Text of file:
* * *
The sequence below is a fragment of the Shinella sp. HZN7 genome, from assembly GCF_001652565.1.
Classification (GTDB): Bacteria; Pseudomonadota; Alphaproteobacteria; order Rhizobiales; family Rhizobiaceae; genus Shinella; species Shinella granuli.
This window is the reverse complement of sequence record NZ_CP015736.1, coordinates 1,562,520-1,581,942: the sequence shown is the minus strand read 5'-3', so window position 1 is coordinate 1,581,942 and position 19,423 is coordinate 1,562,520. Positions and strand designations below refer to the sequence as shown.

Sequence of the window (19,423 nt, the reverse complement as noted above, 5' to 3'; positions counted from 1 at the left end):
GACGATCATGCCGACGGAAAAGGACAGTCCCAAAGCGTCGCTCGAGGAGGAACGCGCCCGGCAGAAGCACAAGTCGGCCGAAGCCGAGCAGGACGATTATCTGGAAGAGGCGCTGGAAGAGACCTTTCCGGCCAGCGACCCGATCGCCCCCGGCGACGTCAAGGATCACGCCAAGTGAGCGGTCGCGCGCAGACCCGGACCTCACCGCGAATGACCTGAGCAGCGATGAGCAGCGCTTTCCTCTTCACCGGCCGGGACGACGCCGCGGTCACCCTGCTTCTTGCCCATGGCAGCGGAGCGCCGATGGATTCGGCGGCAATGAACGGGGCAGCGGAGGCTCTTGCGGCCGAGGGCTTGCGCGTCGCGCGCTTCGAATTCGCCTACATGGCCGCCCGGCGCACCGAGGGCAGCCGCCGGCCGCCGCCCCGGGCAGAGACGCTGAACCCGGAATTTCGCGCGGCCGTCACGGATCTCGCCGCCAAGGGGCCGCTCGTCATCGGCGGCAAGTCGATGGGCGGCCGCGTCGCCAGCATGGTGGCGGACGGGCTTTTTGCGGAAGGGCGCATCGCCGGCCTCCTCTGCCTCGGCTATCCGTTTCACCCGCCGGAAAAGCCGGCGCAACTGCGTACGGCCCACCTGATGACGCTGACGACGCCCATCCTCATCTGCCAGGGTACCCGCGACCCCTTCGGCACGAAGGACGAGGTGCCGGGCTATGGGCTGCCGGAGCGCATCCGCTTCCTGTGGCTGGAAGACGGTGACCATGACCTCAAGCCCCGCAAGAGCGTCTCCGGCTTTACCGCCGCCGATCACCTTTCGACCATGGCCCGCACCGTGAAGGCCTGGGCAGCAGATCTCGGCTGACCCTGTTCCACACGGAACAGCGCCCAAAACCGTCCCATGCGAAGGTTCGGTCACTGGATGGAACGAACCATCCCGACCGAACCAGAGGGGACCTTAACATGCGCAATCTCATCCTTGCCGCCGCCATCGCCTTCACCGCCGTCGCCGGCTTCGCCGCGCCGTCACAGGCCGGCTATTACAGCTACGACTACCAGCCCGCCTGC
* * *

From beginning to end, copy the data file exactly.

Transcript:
The sequence below is a fragment of the Shinella sp. HZN7 genome, from assembly GCF_001652565.1.
Classification (GTDB): Bacteria; Pseudomonadota; Alphaproteobacteria; order Rhizobiales; family Rhizobiaceae; genus Shinella; species Shinella granuli.
This window is the reverse complement of sequence record NZ_CP015736.1, coordinates 1,562,520-1,581,942: the sequence shown is the minus strand read 5'-3', so window position 1 is coordinate 1,581,942 and position 19,423 is coordinate 1,562,520. Positions and strand designations below refer to the sequence as shown.

Sequence of the window (19,423 nt, the reverse complement as noted above, 5' to 3'; positions counted from 1 at the left end):
GACGATCATGCCGACGGAAAAGGACAGTCCCAAAGCGTCGCTCGAGGAGGAACGCGCCCGGCAGAAGCACAAGTCGGCCGAAGCCGAGCAGGACGATTATCTGGAAGAGGCGCTGGAAGAGACCTTTCCGGCCAGCGACCCGATCGCCCCCGGCGACGTCAAGGATCACGCCAAGTGAGCGGTCGCGCGCAGACCCGGACCTCACCGCGAATGACCTGAGCAGCGATGAGCAGCGCTTTCCTCTTCACCGGCCGGGACGACGCCGCGGTCACCCTGCTTCTTGCCCATGGCAGCGGAGCGCCGATGGATTCGGCGGCAATGAACGGGGCAGCGGAGGCTCTTGCGGCCGAGGGCTTGCGCGTCGCGCGCTTCGAATTCGCCTACATGGCCGCCCGGCGCACCGAGGGCAGCCGCCGGCCGCCGCCCCGGGCAGAGACGCTGAACCCGGAATTTCGCGCGGCCGTCACGGATCTCGCCGCCAAGGGGCCGCTCGTCATCGGCGGCAAGTCGATGGGCGGCCGCGTCGCCAGCATGGTGGCGGACGGGCTTTTTGCGGAAGGGCGCATCGCCGGCCTCCTCTGCCTCGGCTATCCGTTTCACCCGCCGGAAAAGCCGGCGCAACTGCGTACGGCCCACCTGATGACGCTGACGACGCCCATCCTCATCTGCCAGGGTACCCGCGACCCCTTCGGCACGAAGGACGAGGTGCCGGGCTATGGGCTGCCGGAGCGCATCCGCTTCCTGTGGCTGGAAGACGGTGACCATGACCTCAAGCCCCGCAAGAGCGTCTCCGGCTTTACCGCCGCCGATCACCTTTCGACCATGGCCCGCACCGTGAAGGCCTGGGCAGCAGATCTCGGCTGACCCTGTTCCACACGGAACAGCGCCCAAAACCGTCCCATGCGAAGGTTCGGTCACTGGATGGAACGAACCATCCCGACCGAACCAGAGGGGACCTTAACATGCGCAATCTCATCCTTGCCGCCGCCATCGCCTTCACCGCCGTCGCCGGCTTCGCCGCGCCGTCACAGGCCGGCTATTACAGCTACGACTACCAGCCCGCCTGC